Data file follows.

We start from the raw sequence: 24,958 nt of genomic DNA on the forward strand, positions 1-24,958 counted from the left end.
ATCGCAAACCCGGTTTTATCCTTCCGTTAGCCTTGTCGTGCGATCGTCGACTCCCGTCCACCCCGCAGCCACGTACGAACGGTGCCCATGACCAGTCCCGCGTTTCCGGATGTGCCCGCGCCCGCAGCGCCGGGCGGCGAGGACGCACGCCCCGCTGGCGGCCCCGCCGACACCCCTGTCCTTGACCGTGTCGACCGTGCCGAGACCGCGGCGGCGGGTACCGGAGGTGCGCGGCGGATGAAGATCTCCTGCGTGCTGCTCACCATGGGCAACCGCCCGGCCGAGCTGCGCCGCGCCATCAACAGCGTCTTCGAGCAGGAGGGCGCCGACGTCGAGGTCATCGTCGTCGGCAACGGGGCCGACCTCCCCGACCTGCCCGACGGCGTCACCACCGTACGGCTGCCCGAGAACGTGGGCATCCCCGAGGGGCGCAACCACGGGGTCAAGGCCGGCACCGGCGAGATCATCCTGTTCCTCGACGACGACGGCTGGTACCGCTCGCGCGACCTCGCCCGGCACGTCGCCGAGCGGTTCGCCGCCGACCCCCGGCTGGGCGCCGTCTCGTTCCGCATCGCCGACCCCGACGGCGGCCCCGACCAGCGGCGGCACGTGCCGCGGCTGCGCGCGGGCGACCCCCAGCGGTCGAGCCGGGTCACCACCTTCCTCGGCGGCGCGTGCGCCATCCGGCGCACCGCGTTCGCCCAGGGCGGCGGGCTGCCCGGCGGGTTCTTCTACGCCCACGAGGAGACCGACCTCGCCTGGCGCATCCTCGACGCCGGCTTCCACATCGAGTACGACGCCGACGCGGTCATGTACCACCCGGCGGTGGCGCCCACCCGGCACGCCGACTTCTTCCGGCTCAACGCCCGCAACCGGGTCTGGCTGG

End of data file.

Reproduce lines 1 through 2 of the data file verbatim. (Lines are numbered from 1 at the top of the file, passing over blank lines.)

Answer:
We start from the raw sequence: 24,958 nt of genomic DNA on the forward strand, positions 1-24,958 counted from the left end.
ATCGCAAACCCGGTTTTATCCTTCCGTTAGCCTTGTCGTGCGATCGTCGACTCCCGTCCACCCCGCAGCCACGTACGAACGGTGCCCATGACCAGTCCCGCGTTTCCGGATGTGCCCGCGCCCGCAGCGCCGGGCGGCGAGGACGCACGCCCCGCTGGCGGCCCCGCCGACACCCCTGTCCTTGACCGTGTCGACCGTGCCGAGACCGCGGCGGCGGGTACCGGAGGTGCGCGGCGGATGAAGATCTCCTGCGTGCTGCTCACCATGGGCAACCGCCCGGCCGAGCTGCGCCGCGCCATCAACAGCGTCTTCGAGCAGGAGGGCGCCGACGTCGAGGTCATCGTCGTCGGCAACGGGGCCGACCTCCCCGACCTGCCCGACGGCGTCACCACCGTACGGCTGCCCGAGAACGTGGGCATCCCCGAGGGGCGCAACCACGGGGTCAAGGCCGGCACCGGCGAGATCATCCTGTTCCTCGACGACGACGGCTGGTACCGCTCGCGCGACCTCGCCCGGCACGTCGCCGAGCGGTTCGCCGCCGACCCCCGGCTGGGCGCCGTCTCGTTCCGCATCGCCGACCCCGACGGCGGCCCCGACCAGCGGCGGCACGTGCCGCGGCTGCGCGCGGGCGACCCCCAGCGGTCGAGCCGGGTCACCACCTTCCTCGGCGGCGCGTGCGCCATCCGGCGCACCGCGTTCGCCCAGGGCGGCGGGCTGCCCGGCGGGTTCTTCTACGCCCACGAGGAGACCGACCTCGCCTGGCGCATCCTCGACGCCGGCTTCCACATCGAGTACGACGCCGACGCGGTCATGTACCACCCGGCGGTGGCGCCCACCCGGCACGCCGACTTCTTCCGGCTCAACGCCCGCAACCGGGTCTGGCTGG